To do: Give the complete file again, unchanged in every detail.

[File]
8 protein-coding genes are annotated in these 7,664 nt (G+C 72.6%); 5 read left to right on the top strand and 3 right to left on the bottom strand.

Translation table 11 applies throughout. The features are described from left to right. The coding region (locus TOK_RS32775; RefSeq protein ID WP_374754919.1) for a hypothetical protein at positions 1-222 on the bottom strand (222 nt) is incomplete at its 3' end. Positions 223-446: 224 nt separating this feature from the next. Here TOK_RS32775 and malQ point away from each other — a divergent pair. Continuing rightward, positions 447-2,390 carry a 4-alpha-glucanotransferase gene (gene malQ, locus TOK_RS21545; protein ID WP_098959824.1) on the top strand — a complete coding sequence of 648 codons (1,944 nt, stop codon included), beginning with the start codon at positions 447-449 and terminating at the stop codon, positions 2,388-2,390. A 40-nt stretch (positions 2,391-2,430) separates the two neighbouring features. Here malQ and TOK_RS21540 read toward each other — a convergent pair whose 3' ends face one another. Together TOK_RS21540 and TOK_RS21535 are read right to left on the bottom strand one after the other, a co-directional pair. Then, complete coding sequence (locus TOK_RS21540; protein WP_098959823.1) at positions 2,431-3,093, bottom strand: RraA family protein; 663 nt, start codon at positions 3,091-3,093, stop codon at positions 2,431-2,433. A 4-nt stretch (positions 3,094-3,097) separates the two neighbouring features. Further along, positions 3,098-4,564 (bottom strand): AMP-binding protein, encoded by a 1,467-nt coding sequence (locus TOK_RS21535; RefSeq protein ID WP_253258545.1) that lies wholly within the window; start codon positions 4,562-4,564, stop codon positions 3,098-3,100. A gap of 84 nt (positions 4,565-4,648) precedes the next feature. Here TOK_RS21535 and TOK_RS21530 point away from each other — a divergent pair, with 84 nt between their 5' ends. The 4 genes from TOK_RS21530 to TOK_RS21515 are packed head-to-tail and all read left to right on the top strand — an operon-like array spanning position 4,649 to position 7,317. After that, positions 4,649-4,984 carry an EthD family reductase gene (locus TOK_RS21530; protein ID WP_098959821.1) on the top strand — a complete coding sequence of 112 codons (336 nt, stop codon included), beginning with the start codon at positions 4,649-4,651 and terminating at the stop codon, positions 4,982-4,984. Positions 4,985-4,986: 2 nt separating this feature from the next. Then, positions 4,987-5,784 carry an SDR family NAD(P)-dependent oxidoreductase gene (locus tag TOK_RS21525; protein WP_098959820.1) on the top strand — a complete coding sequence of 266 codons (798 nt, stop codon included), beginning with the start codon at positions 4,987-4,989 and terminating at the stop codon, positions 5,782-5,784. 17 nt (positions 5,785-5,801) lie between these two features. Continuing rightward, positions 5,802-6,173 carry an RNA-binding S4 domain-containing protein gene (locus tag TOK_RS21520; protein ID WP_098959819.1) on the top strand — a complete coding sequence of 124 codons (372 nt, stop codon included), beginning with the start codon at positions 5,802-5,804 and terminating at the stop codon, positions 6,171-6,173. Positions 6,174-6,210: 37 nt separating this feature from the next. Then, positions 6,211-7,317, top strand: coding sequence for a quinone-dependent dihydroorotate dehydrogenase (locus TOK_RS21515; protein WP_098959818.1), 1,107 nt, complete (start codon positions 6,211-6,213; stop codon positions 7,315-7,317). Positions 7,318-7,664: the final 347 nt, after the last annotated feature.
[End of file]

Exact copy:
8 protein-coding genes are annotated in these 7,664 nt (G+C 72.6%); 5 read left to right on the top strand and 3 right to left on the bottom strand.

Translation table 11 applies throughout. The features are described from left to right. The coding region (locus TOK_RS32775; RefSeq protein ID WP_374754919.1) for a hypothetical protein at positions 1-222 on the bottom strand (222 nt) is incomplete at its 3' end. Positions 223-446: 224 nt separating this feature from the next. Here TOK_RS32775 and malQ point away from each other — a divergent pair. Continuing rightward, positions 447-2,390 carry a 4-alpha-glucanotransferase gene (gene malQ, locus TOK_RS21545; protein ID WP_098959824.1) on the top strand — a complete coding sequence of 648 codons (1,944 nt, stop codon included), beginning with the start codon at positions 447-449 and terminating at the stop codon, positions 2,388-2,390. A 40-nt stretch (positions 2,391-2,430) separates the two neighbouring features. Here malQ and TOK_RS21540 read toward each other — a convergent pair whose 3' ends face one another. Together TOK_RS21540 and TOK_RS21535 are read right to left on the bottom strand one after the other, a co-directional pair. Then, complete coding sequence (locus TOK_RS21540; protein WP_098959823.1) at positions 2,431-3,093, bottom strand: RraA family protein; 663 nt, start codon at positions 3,091-3,093, stop codon at positions 2,431-2,433. A 4-nt stretch (positions 3,094-3,097) separates the two neighbouring features. Further along, positions 3,098-4,564 (bottom strand): AMP-binding protein, encoded by a 1,467-nt coding sequence (locus TOK_RS21535; RefSeq protein ID WP_253258545.1) that lies wholly within the window; start codon positions 4,562-4,564, stop codon positions 3,098-3,100. A gap of 84 nt (positions 4,565-4,648) precedes the next feature. Here TOK_RS21535 and TOK_RS21530 point away from each other — a divergent pair, with 84 nt between their 5' ends. The 4 genes from TOK_RS21530 to TOK_RS21515 are packed head-to-tail and all read left to right on the top strand — an operon-like array spanning position 4,649 to position 7,317. After that, positions 4,649-4,984 carry an EthD family reductase gene (locus TOK_RS21530; protein ID WP_098959821.1) on the top strand — a complete coding sequence of 112 codons (336 nt, stop codon included), beginning with the start codon at positions 4,649-4,651 and terminating at the stop codon, positions 4,982-4,984. Positions 4,985-4,986: 2 nt separating this feature from the next. Then, positions 4,987-5,784 carry an SDR family NAD(P)-dependent oxidoreductase gene (locus tag TOK_RS21525; protein WP_098959820.1) on the top strand — a complete coding sequence of 266 codons (798 nt, stop codon included), beginning with the start codon at positions 4,987-4,989 and terminating at the stop codon, positions 5,782-5,784. 17 nt (positions 5,785-5,801) lie between these two features. Continuing rightward, positions 5,802-6,173 carry an RNA-binding S4 domain-containing protein gene (locus tag TOK_RS21520; protein ID WP_098959819.1) on the top strand — a complete coding sequence of 124 codons (372 nt, stop codon included), beginning with the start codon at positions 5,802-5,804 and terminating at the stop codon, positions 6,171-6,173. Positions 6,174-6,210: 37 nt separating this feature from the next. Then, positions 6,211-7,317, top strand: coding sequence for a quinone-dependent dihydroorotate dehydrogenase (locus TOK_RS21515; protein WP_098959818.1), 1,107 nt, complete (start codon positions 6,211-6,213; stop codon positions 7,315-7,317). Positions 7,318-7,664: the final 347 nt, after the last annotated feature.